Strophic form (also called "verse-repeating" or chorus form) is the term applied to songs in which all verses or stanzas of the text are sung to the same music. The opposite of strophic form, with new music written for every stanza, is called through-composed.
The term is derived from the Greek word στροφή, strophē, meaning "turn". It is the simplest and most durable of musical forms, extending a piece of music by repetition of a single formal section. This may be analyzed as "A A A...". This additive method is the musical analogue of repeated stanzas in poetry or lyrics and, in fact, where the text repeats the same rhyme scheme from one stanza to the next the song's structure also often uses either the same or very similar material from one stanza to the next.
A modified strophic form varies the pattern in some stanzas (A A' A"...) somewhat like a rudimentary Theme and variations. Contrasting verse-chorus form is a binary form that alternates between two sections of music (ABAB) ,although this may also be interpreted as constituting a larger strophic verse-refrain form.
Many folk and popular songs are strophic in form, including the twelve bar blues, ballads, hymns and chants. Examples include "Barbara Allen", "Erie Canal", and "Michael Row the Boat Ashore". Also "Oh! Susanna" (A = verse & chorus).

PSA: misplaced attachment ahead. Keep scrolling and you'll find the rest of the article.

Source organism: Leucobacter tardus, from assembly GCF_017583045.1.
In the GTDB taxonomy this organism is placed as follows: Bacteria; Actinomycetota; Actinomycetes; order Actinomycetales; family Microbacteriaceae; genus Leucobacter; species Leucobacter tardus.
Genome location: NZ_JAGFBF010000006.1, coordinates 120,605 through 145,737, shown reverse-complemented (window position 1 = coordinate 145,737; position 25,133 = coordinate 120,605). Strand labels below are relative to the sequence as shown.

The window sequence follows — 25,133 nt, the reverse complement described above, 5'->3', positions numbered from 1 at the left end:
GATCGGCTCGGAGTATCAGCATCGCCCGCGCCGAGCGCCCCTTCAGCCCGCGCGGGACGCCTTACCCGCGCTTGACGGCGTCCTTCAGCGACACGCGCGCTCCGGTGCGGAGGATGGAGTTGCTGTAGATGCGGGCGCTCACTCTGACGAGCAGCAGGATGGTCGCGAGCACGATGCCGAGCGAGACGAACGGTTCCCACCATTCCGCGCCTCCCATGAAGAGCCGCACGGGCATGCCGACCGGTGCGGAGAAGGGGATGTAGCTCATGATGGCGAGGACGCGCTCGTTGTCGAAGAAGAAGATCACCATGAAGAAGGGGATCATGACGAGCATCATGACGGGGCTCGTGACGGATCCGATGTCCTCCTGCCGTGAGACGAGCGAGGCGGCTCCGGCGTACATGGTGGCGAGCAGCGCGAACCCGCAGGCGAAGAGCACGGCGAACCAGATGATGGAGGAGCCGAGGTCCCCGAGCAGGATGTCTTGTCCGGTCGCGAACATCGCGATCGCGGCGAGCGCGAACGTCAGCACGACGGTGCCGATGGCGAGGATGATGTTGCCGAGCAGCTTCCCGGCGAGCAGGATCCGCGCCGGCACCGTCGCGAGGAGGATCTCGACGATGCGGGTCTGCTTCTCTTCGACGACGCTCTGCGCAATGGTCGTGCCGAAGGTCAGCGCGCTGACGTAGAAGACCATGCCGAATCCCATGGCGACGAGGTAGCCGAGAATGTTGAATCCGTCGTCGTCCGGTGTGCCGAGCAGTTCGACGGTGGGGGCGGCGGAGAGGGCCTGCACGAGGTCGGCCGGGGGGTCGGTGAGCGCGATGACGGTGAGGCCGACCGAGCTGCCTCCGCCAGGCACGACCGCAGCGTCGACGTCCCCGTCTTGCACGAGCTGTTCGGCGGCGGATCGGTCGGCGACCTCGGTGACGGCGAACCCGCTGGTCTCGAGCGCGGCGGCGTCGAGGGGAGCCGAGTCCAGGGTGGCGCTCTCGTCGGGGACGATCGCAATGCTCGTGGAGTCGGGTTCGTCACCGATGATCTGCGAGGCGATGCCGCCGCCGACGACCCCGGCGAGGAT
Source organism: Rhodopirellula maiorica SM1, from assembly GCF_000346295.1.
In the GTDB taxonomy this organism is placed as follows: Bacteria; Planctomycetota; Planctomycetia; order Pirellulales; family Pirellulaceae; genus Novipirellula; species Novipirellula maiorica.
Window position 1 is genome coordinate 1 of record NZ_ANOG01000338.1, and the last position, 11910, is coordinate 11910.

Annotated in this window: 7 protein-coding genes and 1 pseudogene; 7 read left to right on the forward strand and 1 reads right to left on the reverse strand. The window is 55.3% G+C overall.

Many classical art songs are also composed in strophic form, from the 17th century French air de cour to 19th century German lieder and beyond. Haydn used the strophic variation form in many of his string quartets and a few of his symphonies employed almost always in the slow second movement. Franz Schubert composed many important strophic lieder, including settings of both narrative poems and simpler, folk-like texts, such as his Heidenröslein and "Der Fischer". Several of the songs in his song cycle Die schöne Müllerin use strophic form.
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See also 
- Tilmouth, Michael (1980), "Strophic", in Sadie, Stanley, The New Grove Dictionary of Music and Musicians 18, London: Macmillan Press, pp. 292–293, ISBN 0-333-23111-2
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